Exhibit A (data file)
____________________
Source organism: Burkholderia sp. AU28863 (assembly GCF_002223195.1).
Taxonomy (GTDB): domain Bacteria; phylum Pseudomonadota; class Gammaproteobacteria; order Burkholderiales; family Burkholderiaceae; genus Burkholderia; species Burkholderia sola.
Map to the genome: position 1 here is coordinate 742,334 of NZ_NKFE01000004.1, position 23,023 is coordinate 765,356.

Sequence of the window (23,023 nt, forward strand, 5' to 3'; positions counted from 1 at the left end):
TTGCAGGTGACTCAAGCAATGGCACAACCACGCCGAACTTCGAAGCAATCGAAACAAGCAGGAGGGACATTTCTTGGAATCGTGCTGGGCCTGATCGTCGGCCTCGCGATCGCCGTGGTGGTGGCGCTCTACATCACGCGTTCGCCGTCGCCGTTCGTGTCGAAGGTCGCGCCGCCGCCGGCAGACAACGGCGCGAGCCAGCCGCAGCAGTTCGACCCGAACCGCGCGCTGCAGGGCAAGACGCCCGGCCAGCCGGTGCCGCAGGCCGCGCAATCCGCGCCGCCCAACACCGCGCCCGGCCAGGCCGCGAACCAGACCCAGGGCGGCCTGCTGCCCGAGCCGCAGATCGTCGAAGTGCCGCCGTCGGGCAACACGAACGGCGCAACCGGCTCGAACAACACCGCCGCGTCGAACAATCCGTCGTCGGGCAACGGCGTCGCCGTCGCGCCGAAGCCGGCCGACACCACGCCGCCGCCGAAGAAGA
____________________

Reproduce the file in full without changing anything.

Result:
Source organism: Burkholderia sp. AU28863 (assembly GCF_002223195.1).
Taxonomy (GTDB): domain Bacteria; phylum Pseudomonadota; class Gammaproteobacteria; order Burkholderiales; family Burkholderiaceae; genus Burkholderia; species Burkholderia sola.
Map to the genome: position 1 here is coordinate 742,334 of NZ_NKFE01000004.1, position 23,023 is coordinate 765,356.

Sequence of the window (23,023 nt, forward strand, 5' to 3'; positions counted from 1 at the left end):
TTGCAGGTGACTCAAGCAATGGCACAACCACGCCGAACTTCGAAGCAATCGAAACAAGCAGGAGGGACATTTCTTGGAATCGTGCTGGGCCTGATCGTCGGCCTCGCGATCGCCGTGGTGGTGGCGCTCTACATCACGCGTTCGCCGTCGCCGTTCGTGTCGAAGGTCGCGCCGCCGCCGGCAGACAACGGCGCGAGCCAGCCGCAGCAGTTCGACCCGAACCGCGCGCTGCAGGGCAAGACGCCCGGCCAGCCGGTGCCGCAGGCCGCGCAATCCGCGCCGCCCAACACCGCGCCCGGCCAGGCCGCGAACCAGACCCAGGGCGGCCTGCTGCCCGAGCCGCAGATCGTCGAAGTGCCGCCGTCGGGCAACACGAACGGCGCAACCGGCTCGAACAACACCGCCGCGTCGAACAATCCGTCGTCGGGCAACGGCGTCGCCGTCGCGCCGAAGCCGGCCGACACCACGCCGCCGCCGAAGAAGA